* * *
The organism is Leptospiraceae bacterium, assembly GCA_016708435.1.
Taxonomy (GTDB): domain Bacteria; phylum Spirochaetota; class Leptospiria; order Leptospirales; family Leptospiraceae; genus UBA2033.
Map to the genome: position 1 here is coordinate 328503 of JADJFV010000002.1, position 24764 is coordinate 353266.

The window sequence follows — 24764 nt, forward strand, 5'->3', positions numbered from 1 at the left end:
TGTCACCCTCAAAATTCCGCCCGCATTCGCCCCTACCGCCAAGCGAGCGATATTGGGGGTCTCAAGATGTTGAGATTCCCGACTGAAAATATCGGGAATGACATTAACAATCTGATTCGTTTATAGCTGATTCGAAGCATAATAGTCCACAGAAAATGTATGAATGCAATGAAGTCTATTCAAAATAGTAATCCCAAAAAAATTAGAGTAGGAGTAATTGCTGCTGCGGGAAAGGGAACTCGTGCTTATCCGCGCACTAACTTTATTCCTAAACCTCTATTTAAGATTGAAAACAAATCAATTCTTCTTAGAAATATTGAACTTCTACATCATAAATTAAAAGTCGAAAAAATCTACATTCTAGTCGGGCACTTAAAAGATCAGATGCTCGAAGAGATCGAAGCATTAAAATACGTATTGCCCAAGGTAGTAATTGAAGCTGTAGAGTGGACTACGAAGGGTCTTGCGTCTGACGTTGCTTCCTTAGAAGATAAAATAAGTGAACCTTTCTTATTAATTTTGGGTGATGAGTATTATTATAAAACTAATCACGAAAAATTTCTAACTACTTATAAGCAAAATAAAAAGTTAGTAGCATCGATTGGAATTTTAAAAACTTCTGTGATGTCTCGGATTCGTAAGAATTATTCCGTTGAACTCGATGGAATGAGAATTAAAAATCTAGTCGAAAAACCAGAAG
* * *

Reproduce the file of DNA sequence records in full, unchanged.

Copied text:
The organism is Leptospiraceae bacterium, assembly GCA_016708435.1.
Taxonomy (GTDB): domain Bacteria; phylum Spirochaetota; class Leptospiria; order Leptospirales; family Leptospiraceae; genus UBA2033.
Map to the genome: position 1 here is coordinate 328503 of JADJFV010000002.1, position 24764 is coordinate 353266.

The window sequence follows — 24764 nt, forward strand, 5'->3', positions numbered from 1 at the left end:
TGTCACCCTCAAAATTCCGCCCGCATTCGCCCCTACCGCCAAGCGAGCGATATTGGGGGTCTCAAGATGTTGAGATTCCCGACTGAAAATATCGGGAATGACATTAACAATCTGATTCGTTTATAGCTGATTCGAAGCATAATAGTCCACAGAAAATGTATGAATGCAATGAAGTCTATTCAAAATAGTAATCCCAAAAAAATTAGAGTAGGAGTAATTGCTGCTGCGGGAAAGGGAACTCGTGCTTATCCGCGCACTAACTTTATTCCTAAACCTCTATTTAAGATTGAAAACAAATCAATTCTTCTTAGAAATATTGAACTTCTACATCATAAATTAAAAGTCGAAAAAATCTACATTCTAGTCGGGCACTTAAAAGATCAGATGCTCGAAGAGATCGAAGCATTAAAATACGTATTGCCCAAGGTAGTAATTGAAGCTGTAGAGTGGACTACGAAGGGTCTTGCGTCTGACGTTGCTTCCTTAGAAGATAAAATAAGTGAACCTTTCTTATTAATTTTGGGTGATGAGTATTATTATAAAACTAATCACGAAAAATTTCTAACTACTTATAAGCAAAATAAAAAGTTAGTAGCATCGATTGGAATTTTAAAAACTTCTGTGATGTCTCGGATTCGTAAGAATTATTCCGTTGAACTCGATGGAATGAGAATTAAAAATCTAGTCGAAAAACCAGAAG